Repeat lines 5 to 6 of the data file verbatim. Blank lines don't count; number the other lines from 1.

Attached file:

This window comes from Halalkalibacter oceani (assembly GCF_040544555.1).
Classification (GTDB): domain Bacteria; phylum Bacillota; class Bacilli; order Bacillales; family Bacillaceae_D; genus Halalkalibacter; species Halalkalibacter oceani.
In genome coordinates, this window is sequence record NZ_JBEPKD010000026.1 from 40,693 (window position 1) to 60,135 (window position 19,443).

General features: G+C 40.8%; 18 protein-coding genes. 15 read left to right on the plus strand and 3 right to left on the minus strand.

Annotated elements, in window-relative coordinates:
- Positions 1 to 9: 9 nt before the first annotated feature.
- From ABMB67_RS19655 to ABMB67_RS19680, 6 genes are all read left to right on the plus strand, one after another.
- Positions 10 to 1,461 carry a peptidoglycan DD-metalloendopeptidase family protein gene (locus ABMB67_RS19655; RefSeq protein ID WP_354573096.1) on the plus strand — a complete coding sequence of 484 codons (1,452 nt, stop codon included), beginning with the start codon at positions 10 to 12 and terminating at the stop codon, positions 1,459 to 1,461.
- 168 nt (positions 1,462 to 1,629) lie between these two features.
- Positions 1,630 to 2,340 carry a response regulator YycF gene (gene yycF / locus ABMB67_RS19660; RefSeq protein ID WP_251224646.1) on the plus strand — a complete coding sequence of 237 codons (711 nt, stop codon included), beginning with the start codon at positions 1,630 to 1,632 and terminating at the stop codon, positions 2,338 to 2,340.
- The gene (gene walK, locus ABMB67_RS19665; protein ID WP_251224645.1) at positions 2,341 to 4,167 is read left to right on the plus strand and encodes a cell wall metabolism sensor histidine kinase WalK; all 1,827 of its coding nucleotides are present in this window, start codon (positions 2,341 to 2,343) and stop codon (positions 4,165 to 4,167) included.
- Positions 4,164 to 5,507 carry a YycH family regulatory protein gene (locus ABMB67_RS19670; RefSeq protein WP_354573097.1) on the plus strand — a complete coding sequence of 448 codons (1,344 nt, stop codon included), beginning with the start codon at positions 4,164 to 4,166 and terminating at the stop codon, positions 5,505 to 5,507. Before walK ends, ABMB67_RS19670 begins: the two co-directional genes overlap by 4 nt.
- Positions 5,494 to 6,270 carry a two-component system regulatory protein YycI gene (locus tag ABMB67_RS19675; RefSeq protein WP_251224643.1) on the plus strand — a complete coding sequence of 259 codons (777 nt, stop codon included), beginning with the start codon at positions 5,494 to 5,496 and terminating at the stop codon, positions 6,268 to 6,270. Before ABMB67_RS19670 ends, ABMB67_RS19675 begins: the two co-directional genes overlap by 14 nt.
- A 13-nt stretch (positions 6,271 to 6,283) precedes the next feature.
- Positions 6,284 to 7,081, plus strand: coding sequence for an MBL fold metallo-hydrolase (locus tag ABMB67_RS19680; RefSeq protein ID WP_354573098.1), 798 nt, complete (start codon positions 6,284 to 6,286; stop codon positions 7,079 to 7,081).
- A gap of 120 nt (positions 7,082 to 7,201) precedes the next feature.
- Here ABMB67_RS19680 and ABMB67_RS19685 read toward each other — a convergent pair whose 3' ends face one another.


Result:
Annotated elements, in window-relative coordinates:
- Positions 1 to 9: 9 nt before the first annotated feature.